As I write this, over 12 hours after theAlmanzo 100 and Royal 165 started, there are still folks out riding the course. It is raining, cold, and windy.
It's funny when you talk to people about these events like the Almanzo, The Good Life Gravel Adventure/Gravel Worlds, Dirty Kanza 200, or Trans Iowa. Some folks can't begin to grasp what it means to be on a bicycle for that long, or even what it is like at all to ride on gravel. I get that. I mean, not everyone is going to even have that on their radar, much less think about what it might be like.
<===Look Out! Big guy coming through!
Then there are those who have maybe raced a bit, done some ultra stuff on roads, or running, or whatever, that make some comments about this self-supported, self navigated gravel road stuff. They seem to think that taking more than 5 hours to do 100 miles is "going slow", or that the terrain is flat, what's the big deal?, and that it isn't near as hard as maybe what myself and others paint it out to be.
Then maybe some of these "big talkers" come and try it, or see/hear first hand what folks are going through out there. I've seen this happen, and it is rather interesting how the tune being sung afterward is of a different tone. Yes, it is quite comical sometimes.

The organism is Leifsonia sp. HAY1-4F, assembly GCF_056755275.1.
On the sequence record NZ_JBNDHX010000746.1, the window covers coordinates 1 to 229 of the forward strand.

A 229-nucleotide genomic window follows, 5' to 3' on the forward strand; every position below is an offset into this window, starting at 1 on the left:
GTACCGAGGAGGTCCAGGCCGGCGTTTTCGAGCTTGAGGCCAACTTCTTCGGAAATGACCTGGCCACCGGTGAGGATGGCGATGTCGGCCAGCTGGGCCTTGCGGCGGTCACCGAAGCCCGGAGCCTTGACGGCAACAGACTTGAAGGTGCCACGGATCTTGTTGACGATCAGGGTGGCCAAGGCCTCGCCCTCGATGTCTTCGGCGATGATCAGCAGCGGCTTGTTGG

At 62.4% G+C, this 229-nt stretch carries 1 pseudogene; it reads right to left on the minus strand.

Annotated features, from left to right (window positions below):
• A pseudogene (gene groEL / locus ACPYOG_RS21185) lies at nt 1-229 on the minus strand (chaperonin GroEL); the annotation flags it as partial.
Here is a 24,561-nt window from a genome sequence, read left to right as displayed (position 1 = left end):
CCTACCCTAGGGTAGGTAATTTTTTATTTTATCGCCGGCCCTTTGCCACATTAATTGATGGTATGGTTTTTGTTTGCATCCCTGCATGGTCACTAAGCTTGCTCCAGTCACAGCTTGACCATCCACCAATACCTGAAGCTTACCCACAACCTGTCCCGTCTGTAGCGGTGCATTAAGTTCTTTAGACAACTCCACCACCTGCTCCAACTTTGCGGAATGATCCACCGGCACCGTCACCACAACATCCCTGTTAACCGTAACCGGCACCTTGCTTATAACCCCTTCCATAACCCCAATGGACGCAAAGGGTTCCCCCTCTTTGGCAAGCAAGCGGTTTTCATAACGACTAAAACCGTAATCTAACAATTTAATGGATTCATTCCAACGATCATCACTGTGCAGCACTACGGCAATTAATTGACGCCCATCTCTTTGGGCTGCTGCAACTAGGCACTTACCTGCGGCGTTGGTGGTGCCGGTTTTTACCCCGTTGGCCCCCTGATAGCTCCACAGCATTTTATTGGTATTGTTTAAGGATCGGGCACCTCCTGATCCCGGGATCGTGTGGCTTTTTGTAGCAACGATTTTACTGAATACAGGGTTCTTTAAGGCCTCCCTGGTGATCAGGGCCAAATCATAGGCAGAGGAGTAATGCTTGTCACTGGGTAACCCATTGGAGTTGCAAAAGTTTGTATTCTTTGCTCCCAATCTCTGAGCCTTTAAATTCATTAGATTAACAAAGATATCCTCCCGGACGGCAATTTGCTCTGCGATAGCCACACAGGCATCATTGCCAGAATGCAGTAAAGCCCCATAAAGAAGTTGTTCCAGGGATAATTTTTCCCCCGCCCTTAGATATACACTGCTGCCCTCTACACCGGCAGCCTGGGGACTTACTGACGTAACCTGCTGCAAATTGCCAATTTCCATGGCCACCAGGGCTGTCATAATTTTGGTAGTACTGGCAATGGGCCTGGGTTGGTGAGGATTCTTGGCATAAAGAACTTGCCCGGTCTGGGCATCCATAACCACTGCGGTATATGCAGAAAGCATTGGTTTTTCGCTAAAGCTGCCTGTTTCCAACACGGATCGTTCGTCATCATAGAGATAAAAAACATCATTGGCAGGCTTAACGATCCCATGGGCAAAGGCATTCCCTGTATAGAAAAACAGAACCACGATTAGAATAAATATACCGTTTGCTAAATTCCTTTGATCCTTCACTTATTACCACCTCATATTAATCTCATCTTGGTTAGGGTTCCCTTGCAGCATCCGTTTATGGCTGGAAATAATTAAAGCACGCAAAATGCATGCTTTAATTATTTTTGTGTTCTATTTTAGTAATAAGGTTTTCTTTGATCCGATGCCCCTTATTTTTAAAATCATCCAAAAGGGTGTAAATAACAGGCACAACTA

<===Bundled up and sportin' the frosty beard at the checkpoint in '11's CIRREM ride.
But some folks don't get close and still turn their noses up and deride the gravel scene. I guess ya had ta be there! It's all good. Those that know.....well, they know.
Doesn't matter what the cycling world at large thinks about it. It is what it is, and it ain't easy.
And thirteen and a half hours after the start of the Royal 165, there are still three riders out on course. I'm thinking they don't give a rip what I, or anybody else thinks about their finish in that time space. They have something the naysayers will never understand. And that's maybe the way it should be.
I know I've been through pouring rain, walked muddy B Roads, been frozen, baked within an inch of my life, finished, come close, and utterly failed at all sorts of these events.